I was never the girl who dreamt of riding or asked for a pony for Christmas.  Sure, I thought sitting on the back of a horse and communicating with a creature who doesn’t speak was incredibly awesome, I just didn’t know anything about riding other than what I had seen on television.
I went to a riding camp when I was nine and loved every second of it.  So, I started taking lessons and half-leasing a school horse.  My parents swore that four rides a week was all I would get until I was old enough to pay for everything myself.  Here I am, four years later, at a show barn with my two horses having the time of my life.
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I’ve struggled quite a bit with criticism.  When showing horses, one is expected to have thick skin.  Trainers get tough.  It’s their job.  Students work as hard as they can.  It’s their job.  I however, have struggled with this concept.  If I do something wrong and get scolded for it, I take it personally.  My horse is wild?  Then I’m a terrible rider.  I beat myself up for days telling myself I’m not good enough and never will be.
However, after I finish throwing myself a little pity party, I work as hard as I can to improve upon myself.  Of course, I have days – sometimes even weeks – where I don’t want to work.  I don’t have enough energy to fight for it and just want to go out and have a fun ride in the field with my friends.  But everyone has those days.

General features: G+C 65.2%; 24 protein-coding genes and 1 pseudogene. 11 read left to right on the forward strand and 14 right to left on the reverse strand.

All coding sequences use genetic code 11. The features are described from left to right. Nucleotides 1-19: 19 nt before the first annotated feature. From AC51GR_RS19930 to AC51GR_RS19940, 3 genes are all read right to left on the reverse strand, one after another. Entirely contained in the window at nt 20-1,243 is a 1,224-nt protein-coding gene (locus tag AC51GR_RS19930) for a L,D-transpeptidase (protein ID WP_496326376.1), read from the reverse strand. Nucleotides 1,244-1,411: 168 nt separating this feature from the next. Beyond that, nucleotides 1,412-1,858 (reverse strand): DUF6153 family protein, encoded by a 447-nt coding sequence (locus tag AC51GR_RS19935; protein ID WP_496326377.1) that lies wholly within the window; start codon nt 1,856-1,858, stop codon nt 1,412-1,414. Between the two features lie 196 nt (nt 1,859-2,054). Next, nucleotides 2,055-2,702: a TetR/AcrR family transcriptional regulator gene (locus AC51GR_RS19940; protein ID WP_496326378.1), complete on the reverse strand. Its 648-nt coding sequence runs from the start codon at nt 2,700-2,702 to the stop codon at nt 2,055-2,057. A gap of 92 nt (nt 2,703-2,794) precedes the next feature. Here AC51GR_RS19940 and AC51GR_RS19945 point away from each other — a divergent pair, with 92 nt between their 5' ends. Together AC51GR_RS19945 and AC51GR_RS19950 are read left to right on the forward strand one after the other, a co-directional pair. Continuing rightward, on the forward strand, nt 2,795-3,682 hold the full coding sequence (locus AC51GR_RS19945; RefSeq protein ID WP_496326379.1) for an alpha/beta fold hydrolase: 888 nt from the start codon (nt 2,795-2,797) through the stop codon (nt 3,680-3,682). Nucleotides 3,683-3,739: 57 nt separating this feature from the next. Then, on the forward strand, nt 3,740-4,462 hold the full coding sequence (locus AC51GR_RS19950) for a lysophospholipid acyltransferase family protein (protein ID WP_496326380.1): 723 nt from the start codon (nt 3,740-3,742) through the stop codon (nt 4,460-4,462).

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    Sometimes riding gets harder than usual.  Barn drama picks up and the work gets harder.  I get to a point where I don’t know if I can pursue my dreams.  I stress and sometimes wonder if I still love this sport as much as I used to.  I lose sight of what riding is truly about.  In the end, I always choose to continue.  Not for the blue ribbons; not for the perfect lesson; and not because I don’t want to let anyone down.  I do this for me.  I do this for my wonderful horses who I could not be more thankful for.  I do this for the friendships fostered in the barn.  I do this for all the hours spent at the barn waiting for the vet to come.  I do this because I love every single moment spent at the barn.  I love working and having my muscles be sore for days.  I love going to shows and having all my hard work pay off. This sport is hard and it definitely isn’t always fun, but it’s so worth it.
All the sad, frustrated, and angry moments pay off. All the days I go home sore are worth it.  Whether I have good days at the barn or not, it will always be worth it.  In the long run, every single moment at the barn is cherished.  I didn’t choose this wild and crazy horse-infested life – it chose me.

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About Mikala Perry: Mikala is a 14-yr-old 9th grader from Frederick, MD. She rides with Justine Powers at Highgarden Farm in the hunters and equitation with her two horses, Ladylike and Flip 4 It.